Children say they were “treated like animals” and left traumatised as part of a decade of “systemic abuse” by a group of mental health hospitals, an investigation by The Independent and Sky News has found. The Department of Health and Social Care has now launched a probe into the allegations of 22 young women who were patients in units run by The Huntercombe Group, which has run at least six children’s mental health hospitals, between 2012 and this year. They say they suffered treatment including the use of “painful” restraints and being held down for hours by male nurses, being stopped from going outside for months and living in wards with blood-stained walls. They also allege they were given so much medication they had become “zombies” and were force-fed. Through witness testimony, documents obtained by Freedom of Information request and leaked reports, the investigation has uncovered: The CQC has received more than 700 whistleblowing and safeguarding reports, including “incidents of concern” and several “sexual safety” concerns. NHS England was notified of 195 safeguarding reports between 2020 and 2021. A 2018 internal report at Meadow Lodge hospital in Newton Abbot (now closed) found staff members using sexually inappropriate language in front of patients. 160 reports investigated by Staffordshire police about Huntercombe Staffordshire between 2015 and 2022. Between March 2021 and 2022, the CQC gave permission for 29 patients to be admitted to Maidenhead hospital after it was placed in special measures. Read full story Source: The Independent, 17 November 2022
  20. Event
    until
    This webinar will explore the similarities and differences between solitary confinement, seclusion, isolation and long term segregation in light of the current review of the Mental Health Act and the forthcoming Long Term Segregation Oversight Panel report. With contributions from professionals and people with lived experience sharing their experiences and views of the impact of each, the webinar will explore the importance of language and the implications of different definitions. There will also be time for reflection and discussion. The webinar will be chaired by Dave Atkinson, Restraint Reduction Network Trustee, Consultant Learning Disability Nurse and NHS Improvement Programme Manager. Speakers include: Baroness Sheila Hollins, Jennifer Kilcoyne (Mersey Care NHS Trust), Roland Dix, Dr Sharon Shalev and Alexis Quinn (RRN Manager). Register for the webinar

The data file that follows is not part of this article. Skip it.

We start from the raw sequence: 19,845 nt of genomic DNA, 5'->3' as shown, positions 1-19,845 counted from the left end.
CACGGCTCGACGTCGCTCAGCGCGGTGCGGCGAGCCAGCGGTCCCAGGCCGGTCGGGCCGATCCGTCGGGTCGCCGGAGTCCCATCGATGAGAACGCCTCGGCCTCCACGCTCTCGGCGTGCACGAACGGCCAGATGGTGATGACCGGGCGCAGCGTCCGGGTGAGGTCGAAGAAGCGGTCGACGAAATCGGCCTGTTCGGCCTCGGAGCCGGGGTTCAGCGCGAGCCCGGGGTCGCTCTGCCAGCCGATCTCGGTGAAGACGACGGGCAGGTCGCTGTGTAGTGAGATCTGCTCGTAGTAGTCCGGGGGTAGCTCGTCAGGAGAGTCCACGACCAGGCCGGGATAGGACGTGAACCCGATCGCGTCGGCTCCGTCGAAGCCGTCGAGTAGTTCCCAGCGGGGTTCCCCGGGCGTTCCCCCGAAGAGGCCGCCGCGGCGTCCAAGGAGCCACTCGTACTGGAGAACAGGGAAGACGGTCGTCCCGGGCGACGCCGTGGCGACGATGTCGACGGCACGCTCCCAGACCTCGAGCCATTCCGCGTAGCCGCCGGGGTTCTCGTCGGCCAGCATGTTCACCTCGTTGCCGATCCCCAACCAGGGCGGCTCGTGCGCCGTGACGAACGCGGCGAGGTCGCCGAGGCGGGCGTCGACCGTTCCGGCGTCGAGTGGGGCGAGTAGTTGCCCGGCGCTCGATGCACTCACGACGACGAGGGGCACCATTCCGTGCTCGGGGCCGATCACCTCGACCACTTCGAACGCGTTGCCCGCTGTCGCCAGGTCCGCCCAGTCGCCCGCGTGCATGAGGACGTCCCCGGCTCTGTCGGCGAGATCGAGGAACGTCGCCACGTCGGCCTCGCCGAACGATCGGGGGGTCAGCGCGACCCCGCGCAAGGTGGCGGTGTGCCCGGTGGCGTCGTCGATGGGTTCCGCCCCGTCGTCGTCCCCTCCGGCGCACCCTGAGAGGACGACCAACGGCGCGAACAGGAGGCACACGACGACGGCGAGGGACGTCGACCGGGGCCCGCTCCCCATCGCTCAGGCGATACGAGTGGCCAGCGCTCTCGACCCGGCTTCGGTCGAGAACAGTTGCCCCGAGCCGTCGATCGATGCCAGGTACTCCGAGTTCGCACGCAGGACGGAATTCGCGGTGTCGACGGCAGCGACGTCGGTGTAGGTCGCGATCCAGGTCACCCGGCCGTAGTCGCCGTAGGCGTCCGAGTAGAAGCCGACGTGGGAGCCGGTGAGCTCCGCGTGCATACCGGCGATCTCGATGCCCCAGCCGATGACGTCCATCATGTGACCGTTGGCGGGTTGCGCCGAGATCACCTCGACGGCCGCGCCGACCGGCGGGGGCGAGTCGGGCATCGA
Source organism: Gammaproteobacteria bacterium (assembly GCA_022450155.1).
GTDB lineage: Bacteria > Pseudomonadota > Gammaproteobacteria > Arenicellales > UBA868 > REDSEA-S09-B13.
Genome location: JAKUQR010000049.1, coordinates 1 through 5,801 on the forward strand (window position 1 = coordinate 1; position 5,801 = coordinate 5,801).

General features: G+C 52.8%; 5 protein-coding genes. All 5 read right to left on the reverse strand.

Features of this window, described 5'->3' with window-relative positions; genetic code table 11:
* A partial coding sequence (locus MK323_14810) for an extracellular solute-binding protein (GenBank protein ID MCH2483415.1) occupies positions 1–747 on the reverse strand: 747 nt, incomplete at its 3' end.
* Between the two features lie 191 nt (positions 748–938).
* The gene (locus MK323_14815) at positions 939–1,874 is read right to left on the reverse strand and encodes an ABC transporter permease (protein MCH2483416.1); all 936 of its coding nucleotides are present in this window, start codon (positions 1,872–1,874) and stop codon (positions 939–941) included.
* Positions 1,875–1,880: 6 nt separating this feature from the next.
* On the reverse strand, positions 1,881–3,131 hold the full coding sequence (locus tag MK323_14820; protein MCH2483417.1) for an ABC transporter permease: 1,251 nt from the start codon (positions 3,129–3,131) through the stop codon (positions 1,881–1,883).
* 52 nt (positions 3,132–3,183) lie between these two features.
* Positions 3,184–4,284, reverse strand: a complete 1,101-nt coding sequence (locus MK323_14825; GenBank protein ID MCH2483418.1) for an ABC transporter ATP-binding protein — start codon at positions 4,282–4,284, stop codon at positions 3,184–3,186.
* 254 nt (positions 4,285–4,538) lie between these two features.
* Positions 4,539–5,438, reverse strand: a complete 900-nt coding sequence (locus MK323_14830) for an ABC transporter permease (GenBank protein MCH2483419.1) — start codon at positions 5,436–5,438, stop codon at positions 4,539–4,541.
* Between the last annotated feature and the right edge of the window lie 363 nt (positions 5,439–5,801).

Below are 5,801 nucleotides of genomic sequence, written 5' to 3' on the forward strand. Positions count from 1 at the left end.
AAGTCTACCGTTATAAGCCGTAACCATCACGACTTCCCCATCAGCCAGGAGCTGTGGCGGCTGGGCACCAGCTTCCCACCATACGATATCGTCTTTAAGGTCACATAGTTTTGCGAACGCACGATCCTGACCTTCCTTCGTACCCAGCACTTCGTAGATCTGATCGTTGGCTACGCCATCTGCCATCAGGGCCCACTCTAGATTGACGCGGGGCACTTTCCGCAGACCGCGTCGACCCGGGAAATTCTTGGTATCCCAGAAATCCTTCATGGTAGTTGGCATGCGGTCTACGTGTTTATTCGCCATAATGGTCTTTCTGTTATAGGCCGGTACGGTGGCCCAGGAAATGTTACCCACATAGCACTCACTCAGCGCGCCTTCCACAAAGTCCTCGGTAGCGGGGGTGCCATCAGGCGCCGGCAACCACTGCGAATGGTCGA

21. Event
    The Restraint Reduction Network is a movement of people who want to eliminate the use of unnecessary restrictive practices, protect human rights and make a positive difference in people's lives. This webinar is an opportunity to find out more about participating in this project, which goes live in September 2022. The session will help you understand your practice in relation to use of psychotropic medication with children and young people and will give you the opportunity to compare your practice to other inpatient units through a benchmarking dashboard. Register for the webinar
  22. Content Article
    This study in the journal Health and Social Care Delivery Research mapped interventions aimed at reducing restrictive practices in children and young people’s institutional settings around the world. It also assessed which process elements led promising behaviour change techniques, and compared the results with a companion review of adult psychiatric inpatient settings. In the first evidence review of its kind, the authors found that interventions tend to be complex, reporting is inconsistent and robust evaluation data are limited. But they did find some behaviour change techniques that warrant further research. They argue that better evidence could help address the urgent need for effective strategies.
  23. Content Article
    The Reducing Restrictive Practice Collaborative (RRP) aimed to reduce restrictive practice by one third in participating wards, measuring the following practices: Restraint – to prevent, restrict or subdue movement of the body, or part of the body of another person Seclusion – confinement in a room or physical space Rapid tranquillisation – use of sedative medication by injection. This webpage contains a number of resources related to the work of the collaborative, including a resource booklet outlining learning about running successful quality improvement projects.
  24. Content Article
    This guidance from the Department of Health and Social Care is for NHS hospitals and independent hospitals (providing NHS-funded care) in England, and police forces in England and Wales. It outlines how to comply with the requirements of the Mental Health Units (Use of Force) Act 2018.